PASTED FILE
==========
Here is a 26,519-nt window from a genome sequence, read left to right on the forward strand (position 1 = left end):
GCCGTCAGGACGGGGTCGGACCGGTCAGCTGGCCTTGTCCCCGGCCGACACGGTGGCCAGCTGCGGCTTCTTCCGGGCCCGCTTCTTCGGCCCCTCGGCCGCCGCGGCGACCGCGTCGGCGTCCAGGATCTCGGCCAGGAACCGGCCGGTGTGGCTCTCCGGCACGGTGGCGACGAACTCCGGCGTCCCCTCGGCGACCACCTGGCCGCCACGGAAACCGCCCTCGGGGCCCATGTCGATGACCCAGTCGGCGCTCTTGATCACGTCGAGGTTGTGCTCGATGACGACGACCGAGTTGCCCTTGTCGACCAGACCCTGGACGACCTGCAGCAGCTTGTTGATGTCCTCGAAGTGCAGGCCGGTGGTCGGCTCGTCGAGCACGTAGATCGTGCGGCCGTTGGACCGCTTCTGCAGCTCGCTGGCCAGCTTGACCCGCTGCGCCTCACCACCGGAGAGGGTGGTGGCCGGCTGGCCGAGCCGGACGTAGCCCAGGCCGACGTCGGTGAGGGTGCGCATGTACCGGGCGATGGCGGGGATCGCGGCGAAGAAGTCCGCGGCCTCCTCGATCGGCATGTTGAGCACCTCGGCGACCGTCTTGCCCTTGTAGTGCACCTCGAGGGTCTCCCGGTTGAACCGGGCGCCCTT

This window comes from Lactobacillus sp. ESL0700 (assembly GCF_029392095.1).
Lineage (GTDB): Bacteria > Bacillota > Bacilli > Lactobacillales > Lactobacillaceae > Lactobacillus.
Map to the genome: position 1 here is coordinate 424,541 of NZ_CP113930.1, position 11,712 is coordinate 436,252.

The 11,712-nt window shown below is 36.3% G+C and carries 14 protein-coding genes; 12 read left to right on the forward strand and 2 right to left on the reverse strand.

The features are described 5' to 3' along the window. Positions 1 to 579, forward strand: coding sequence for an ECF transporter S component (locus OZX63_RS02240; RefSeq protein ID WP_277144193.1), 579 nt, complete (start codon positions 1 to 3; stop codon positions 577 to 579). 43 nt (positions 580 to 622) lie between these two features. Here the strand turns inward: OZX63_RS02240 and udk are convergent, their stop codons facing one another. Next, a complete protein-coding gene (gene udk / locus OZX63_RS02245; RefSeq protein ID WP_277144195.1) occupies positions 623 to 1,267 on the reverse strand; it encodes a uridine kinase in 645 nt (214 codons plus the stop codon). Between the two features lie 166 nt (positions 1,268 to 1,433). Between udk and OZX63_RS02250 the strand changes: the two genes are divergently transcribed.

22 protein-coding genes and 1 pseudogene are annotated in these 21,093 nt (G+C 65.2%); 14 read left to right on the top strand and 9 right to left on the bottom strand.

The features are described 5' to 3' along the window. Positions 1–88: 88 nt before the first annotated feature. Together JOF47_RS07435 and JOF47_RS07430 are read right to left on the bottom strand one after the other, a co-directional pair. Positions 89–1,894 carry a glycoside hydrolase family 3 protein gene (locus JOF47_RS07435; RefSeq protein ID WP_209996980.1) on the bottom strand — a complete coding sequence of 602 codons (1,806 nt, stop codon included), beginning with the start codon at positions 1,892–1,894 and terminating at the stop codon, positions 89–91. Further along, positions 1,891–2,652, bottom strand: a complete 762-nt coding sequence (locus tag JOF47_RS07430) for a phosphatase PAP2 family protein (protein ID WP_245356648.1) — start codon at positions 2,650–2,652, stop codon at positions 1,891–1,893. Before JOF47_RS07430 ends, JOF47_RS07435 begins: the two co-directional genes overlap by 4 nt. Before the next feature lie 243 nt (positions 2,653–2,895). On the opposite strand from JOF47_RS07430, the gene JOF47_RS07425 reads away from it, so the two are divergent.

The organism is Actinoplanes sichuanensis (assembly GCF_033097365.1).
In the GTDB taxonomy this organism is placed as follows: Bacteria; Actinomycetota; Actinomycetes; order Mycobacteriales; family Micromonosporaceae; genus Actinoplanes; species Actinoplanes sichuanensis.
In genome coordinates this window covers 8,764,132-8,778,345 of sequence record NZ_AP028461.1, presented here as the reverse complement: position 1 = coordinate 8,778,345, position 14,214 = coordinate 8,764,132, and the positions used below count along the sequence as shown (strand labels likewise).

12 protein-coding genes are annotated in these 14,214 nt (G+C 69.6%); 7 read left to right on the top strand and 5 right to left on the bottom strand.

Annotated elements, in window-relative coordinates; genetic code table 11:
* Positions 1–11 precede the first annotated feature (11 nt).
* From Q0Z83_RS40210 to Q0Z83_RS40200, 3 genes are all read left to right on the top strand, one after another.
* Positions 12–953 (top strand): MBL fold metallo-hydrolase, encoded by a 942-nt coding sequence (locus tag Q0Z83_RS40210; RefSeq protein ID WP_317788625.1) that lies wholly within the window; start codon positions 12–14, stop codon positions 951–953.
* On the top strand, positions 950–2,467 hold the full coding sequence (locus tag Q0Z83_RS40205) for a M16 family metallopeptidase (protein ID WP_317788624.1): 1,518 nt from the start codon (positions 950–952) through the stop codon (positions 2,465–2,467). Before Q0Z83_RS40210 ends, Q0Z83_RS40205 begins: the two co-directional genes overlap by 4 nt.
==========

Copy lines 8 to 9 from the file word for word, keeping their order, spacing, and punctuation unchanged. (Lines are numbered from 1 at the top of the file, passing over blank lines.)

22 protein-coding genes and 1 pseudogene are annotated in these 21,093 nt (G+C 65.2%); 14 read left to right on the top strand and 9 right to left on the bottom strand.

The features are described 5' to 3' along the window. Positions 1–88: 88 nt before the first annotated feature. Together JOF47_RS07435 and JOF47_RS07430 are read right to left on the bottom strand one after the other, a co-directional pair. Positions 89–1,894 carry a glycoside hydrolase family 3 protein gene (locus JOF47_RS07435; RefSeq protein ID WP_209996980.1) on the bottom strand — a complete coding sequence of 602 codons (1,806 nt, stop codon included), beginning with the start codon at positions 1,892–1,894 and terminating at the stop codon, positions 89–91. Further along, positions 1,891–2,652, bottom strand: a complete 762-nt coding sequence (locus tag JOF47_RS07430) for a phosphatase PAP2 family protein (protein ID WP_245356648.1) — start codon at positions 2,650–2,652, stop codon at positions 1,891–1,893. Before JOF47_RS07430 ends, JOF47_RS07435 begins: the two co-directional genes overlap by 4 nt. Before the next feature lie 243 nt (positions 2,653–2,895). On the opposite strand from JOF47_RS07430, the gene JOF47_RS07425 reads away from it, so the two are divergent.